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Matthew Bristow was a Panelist at the CREC Forecast 2010 Conference in OKC, along with Jim Huntzinger, CIO for BOK Financial Corporation and Rick Dowell, President of Dowell Properties Inc.
Matthew spoke about Oklahoma business lending levels in 2010 and the state of the capital markets for midsized companies in Oklahoma. If you would like Matthew to speak at an event for your organization please call (918) 392-2900.
Source: OKC Bus, Pamela Grady
Commercial Real Estate Council predicts rough 2010 and 2011 at Forecast Conference
During Oklahoma City’s Commercial Real Estate Council’s 13th annual Forecast Conference, industry professionals discussed financing and capital markets affecting the U.S. economy and developmental trends in the commercial real estate industry.
Dean Schwanke, senior vice president of publications for Urban Land Institute, presented “Emerging Trends in Real Estate,” a forecast report in the real estate industry. Schwanke claims commercial real estate has hit bottom in credit-damaged markets across the nation as defaults continue to increase and property owners decide to walk away.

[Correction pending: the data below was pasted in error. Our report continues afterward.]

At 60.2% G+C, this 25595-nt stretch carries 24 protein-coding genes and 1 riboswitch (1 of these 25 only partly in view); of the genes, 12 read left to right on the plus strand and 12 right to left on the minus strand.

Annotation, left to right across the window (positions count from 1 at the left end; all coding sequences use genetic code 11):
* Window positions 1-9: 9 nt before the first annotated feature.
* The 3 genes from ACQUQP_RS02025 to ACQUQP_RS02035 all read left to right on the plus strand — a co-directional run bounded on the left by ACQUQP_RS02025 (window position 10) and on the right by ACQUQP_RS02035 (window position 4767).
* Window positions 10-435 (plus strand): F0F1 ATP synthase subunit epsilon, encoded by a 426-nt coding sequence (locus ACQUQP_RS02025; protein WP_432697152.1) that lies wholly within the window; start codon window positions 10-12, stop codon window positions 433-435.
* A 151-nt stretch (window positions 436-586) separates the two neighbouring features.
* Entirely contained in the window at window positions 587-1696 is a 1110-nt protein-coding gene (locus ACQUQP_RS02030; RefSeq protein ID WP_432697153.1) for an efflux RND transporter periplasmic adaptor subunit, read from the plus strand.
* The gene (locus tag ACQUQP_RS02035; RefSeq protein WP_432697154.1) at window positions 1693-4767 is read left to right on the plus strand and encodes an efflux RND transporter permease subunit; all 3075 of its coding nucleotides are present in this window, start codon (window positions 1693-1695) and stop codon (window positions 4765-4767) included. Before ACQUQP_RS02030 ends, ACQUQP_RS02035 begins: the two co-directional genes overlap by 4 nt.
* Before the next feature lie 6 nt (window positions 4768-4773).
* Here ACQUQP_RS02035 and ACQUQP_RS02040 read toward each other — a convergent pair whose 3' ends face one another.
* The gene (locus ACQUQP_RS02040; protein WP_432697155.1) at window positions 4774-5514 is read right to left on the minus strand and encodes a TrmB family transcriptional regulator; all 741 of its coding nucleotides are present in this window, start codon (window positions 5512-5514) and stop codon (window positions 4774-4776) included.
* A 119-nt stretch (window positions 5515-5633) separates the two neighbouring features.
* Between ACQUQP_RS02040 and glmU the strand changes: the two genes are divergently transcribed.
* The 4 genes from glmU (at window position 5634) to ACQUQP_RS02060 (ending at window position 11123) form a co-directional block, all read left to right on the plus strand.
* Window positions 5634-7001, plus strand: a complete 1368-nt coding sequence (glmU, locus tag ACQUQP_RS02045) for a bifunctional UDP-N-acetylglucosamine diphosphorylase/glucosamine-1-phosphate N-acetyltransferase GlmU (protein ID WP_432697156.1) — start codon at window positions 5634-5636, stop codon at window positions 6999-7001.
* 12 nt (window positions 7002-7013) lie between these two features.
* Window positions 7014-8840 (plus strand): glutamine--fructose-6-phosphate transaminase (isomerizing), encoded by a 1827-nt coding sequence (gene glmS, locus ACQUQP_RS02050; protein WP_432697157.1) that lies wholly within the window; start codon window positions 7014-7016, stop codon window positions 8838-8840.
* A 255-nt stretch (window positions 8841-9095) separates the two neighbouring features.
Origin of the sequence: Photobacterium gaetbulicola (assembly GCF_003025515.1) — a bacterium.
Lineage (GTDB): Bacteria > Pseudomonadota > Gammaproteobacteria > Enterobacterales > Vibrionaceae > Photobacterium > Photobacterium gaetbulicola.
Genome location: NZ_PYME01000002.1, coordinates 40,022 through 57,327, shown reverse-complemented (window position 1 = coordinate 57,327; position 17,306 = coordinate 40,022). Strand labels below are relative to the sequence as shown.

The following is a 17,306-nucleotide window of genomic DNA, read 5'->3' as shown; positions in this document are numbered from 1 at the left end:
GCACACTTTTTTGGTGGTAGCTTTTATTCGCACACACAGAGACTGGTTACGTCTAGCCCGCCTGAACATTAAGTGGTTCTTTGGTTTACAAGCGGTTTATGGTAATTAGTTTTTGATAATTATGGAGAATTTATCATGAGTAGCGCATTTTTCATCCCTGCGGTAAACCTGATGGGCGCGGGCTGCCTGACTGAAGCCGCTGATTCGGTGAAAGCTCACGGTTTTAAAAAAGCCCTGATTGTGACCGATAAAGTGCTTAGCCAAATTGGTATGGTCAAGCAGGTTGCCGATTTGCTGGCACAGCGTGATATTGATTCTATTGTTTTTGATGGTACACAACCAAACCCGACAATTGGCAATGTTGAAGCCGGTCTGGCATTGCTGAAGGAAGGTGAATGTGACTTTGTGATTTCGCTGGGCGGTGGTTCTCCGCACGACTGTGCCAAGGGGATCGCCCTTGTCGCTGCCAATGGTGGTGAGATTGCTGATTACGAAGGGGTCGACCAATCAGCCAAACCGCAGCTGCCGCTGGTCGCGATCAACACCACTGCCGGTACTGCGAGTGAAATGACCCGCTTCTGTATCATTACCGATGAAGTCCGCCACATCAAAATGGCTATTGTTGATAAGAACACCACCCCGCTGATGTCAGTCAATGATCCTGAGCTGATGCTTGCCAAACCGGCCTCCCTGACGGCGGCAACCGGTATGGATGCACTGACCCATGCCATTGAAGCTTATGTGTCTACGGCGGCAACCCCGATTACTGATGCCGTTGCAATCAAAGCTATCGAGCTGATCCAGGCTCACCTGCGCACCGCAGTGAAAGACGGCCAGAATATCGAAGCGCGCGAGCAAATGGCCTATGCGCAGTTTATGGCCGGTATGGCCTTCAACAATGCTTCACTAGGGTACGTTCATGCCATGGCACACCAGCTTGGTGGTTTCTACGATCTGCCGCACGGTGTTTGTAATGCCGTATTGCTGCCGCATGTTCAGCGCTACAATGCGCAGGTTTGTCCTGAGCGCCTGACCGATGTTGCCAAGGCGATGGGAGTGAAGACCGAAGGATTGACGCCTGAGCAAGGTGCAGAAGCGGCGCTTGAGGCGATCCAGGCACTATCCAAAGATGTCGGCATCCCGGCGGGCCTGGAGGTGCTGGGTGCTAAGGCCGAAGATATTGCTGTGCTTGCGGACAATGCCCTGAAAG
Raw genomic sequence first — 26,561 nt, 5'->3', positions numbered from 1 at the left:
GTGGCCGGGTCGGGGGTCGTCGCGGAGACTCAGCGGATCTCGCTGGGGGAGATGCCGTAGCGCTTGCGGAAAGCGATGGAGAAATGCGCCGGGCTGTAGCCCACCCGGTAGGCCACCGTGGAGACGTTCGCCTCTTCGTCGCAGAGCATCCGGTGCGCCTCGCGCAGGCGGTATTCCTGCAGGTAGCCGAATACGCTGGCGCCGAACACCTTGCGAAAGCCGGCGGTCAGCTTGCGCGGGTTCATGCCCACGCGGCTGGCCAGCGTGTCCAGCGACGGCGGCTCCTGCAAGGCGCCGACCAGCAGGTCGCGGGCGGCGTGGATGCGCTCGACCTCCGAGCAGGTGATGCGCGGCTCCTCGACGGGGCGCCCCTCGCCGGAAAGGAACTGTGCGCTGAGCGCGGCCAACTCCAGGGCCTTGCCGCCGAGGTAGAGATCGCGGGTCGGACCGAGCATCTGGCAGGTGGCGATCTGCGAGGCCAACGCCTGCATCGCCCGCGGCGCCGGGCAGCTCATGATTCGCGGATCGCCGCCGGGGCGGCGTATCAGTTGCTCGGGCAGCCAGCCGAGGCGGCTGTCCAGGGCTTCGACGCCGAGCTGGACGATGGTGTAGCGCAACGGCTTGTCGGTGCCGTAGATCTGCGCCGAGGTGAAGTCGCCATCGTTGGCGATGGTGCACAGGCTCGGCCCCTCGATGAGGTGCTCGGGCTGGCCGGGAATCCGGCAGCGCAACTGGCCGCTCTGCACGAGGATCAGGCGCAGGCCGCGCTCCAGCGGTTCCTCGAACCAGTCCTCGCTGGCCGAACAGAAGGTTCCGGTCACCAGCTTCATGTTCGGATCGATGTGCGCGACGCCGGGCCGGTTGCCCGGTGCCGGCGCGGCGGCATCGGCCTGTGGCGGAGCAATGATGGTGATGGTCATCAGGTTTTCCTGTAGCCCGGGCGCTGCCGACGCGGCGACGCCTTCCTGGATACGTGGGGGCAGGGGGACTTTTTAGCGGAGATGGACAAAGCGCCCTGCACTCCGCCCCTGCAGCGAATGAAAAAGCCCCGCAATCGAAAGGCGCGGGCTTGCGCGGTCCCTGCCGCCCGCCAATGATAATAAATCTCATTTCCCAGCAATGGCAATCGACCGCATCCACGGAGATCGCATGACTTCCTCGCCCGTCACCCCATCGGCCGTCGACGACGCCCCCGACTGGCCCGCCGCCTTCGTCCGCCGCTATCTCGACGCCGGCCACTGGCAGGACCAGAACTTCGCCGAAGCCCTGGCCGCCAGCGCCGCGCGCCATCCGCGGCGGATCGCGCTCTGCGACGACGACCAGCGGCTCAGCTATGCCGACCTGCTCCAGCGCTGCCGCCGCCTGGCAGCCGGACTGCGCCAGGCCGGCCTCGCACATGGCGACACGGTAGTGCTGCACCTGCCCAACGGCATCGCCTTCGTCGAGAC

The industry’s development pipeline “is the smallest in history,” and Schwanke declares development as “dead” while vacancy rates in the retail and office sector continue to increase and rental rates decrease across markets. As a result, only the fittest in the industry, he said, will survive in 2010.
Looking forward, Schwanke said patient investors with expendable cash will have the best opportunities in 2010 and 2011 to take advantage of highly attractive bargains on premium properties in top markets.
The forecast also included a panel for “Forecast 2010: The New Normal,” comprised of three industry experts: Matthew Bristow, managing director for ClearRidge; Jim Huntzinger, CIO for BOK Financial Corporation; and Rick Dowell, president of Dowell Properties Inc. and developer of OKC Mid-Town. Each provided insight as to the future of Oklahoma’s commercial real estate market.
Dowell discussed Downtown housing, office vacancy rates in Downtown OKC, as well as Devon Energy’s headquarter building being constructed and what would happen to the 800,000 square feet the energy company currently occupies.
Dowell opted for an optimistic point of view. “If you look at the entire metropolitan area, there’s about 15 million square feet of office space. So if you look at that 800,000 square feet, it’s only 5 percent of the total market,” he said. “Furthermore, if you take the average growth rate of the (U.S.) economy – that’s about 2.5 percent – so if you compound 2.5 percent for three years, which is how long it’s going to take Devon to finish their building, that gets you up to an 8-percent increase in economic activity. That takes care of the 800,000 square feet. “Natural gas is going to be the energy of the future, and to the extent that Oklahoma and Texas are in the center of that in the country, there’s growth there that you’ve got to factor in to the demand for office space.”
Dowell said another positive is that there should be a demand for housing Downtown as approximately 57,000 people work in the Downtown area, translating to more than 10 percent of the city’s workforce.